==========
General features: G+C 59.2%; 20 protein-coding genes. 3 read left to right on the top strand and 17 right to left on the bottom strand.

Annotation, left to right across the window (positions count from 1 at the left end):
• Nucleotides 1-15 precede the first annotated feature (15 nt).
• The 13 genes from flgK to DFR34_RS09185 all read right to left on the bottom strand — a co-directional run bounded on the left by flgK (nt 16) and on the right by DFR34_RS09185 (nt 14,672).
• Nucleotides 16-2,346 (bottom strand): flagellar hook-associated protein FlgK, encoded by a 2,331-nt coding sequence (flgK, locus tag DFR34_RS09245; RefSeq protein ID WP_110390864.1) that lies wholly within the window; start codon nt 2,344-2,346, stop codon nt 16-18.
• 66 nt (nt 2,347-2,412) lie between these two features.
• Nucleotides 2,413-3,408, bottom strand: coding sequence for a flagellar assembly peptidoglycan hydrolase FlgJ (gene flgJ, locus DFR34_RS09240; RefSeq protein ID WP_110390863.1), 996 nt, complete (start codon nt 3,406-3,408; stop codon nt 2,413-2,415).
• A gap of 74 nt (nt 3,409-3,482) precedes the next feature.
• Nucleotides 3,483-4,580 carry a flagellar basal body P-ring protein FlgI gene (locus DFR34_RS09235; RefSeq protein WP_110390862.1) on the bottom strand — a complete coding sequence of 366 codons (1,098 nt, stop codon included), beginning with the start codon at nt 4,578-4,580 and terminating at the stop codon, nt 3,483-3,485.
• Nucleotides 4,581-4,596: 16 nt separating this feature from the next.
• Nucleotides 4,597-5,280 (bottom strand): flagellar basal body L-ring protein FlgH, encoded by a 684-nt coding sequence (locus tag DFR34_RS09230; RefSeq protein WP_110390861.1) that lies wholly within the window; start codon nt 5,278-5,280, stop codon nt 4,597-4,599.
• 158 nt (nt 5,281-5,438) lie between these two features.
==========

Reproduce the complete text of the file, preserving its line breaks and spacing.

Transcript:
General features: G+C 59.2%; 20 protein-coding genes. 3 read left to right on the top strand and 17 right to left on the bottom strand.

Annotation, left to right across the window (positions count from 1 at the left end):
• Nucleotides 1-15 precede the first annotated feature (15 nt).
• The 13 genes from flgK to DFR34_RS09185 all read right to left on the bottom strand — a co-directional run bounded on the left by flgK (nt 16) and on the right by DFR34_RS09185 (nt 14,672).
• Nucleotides 16-2,346 (bottom strand): flagellar hook-associated protein FlgK, encoded by a 2,331-nt coding sequence (flgK, locus tag DFR34_RS09245; RefSeq protein ID WP_110390864.1) that lies wholly within the window; start codon nt 2,344-2,346, stop codon nt 16-18.
• 66 nt (nt 2,347-2,412) lie between these two features.
• Nucleotides 2,413-3,408, bottom strand: coding sequence for a flagellar assembly peptidoglycan hydrolase FlgJ (gene flgJ, locus DFR34_RS09240; RefSeq protein ID WP_110390863.1), 996 nt, complete (start codon nt 3,406-3,408; stop codon nt 2,413-2,415).
• A gap of 74 nt (nt 3,409-3,482) precedes the next feature.
• Nucleotides 3,483-4,580 carry a flagellar basal body P-ring protein FlgI gene (locus DFR34_RS09235; RefSeq protein WP_110390862.1) on the bottom strand — a complete coding sequence of 366 codons (1,098 nt, stop codon included), beginning with the start codon at nt 4,578-4,580 and terminating at the stop codon, nt 3,483-3,485.
• Nucleotides 4,581-4,596: 16 nt separating this feature from the next.
• Nucleotides 4,597-5,280 (bottom strand): flagellar basal body L-ring protein FlgH, encoded by a 684-nt coding sequence (locus tag DFR34_RS09230; RefSeq protein WP_110390861.1) that lies wholly within the window; start codon nt 5,278-5,280, stop codon nt 4,597-4,599.
• 158 nt (nt 5,281-5,438) lie between these two features.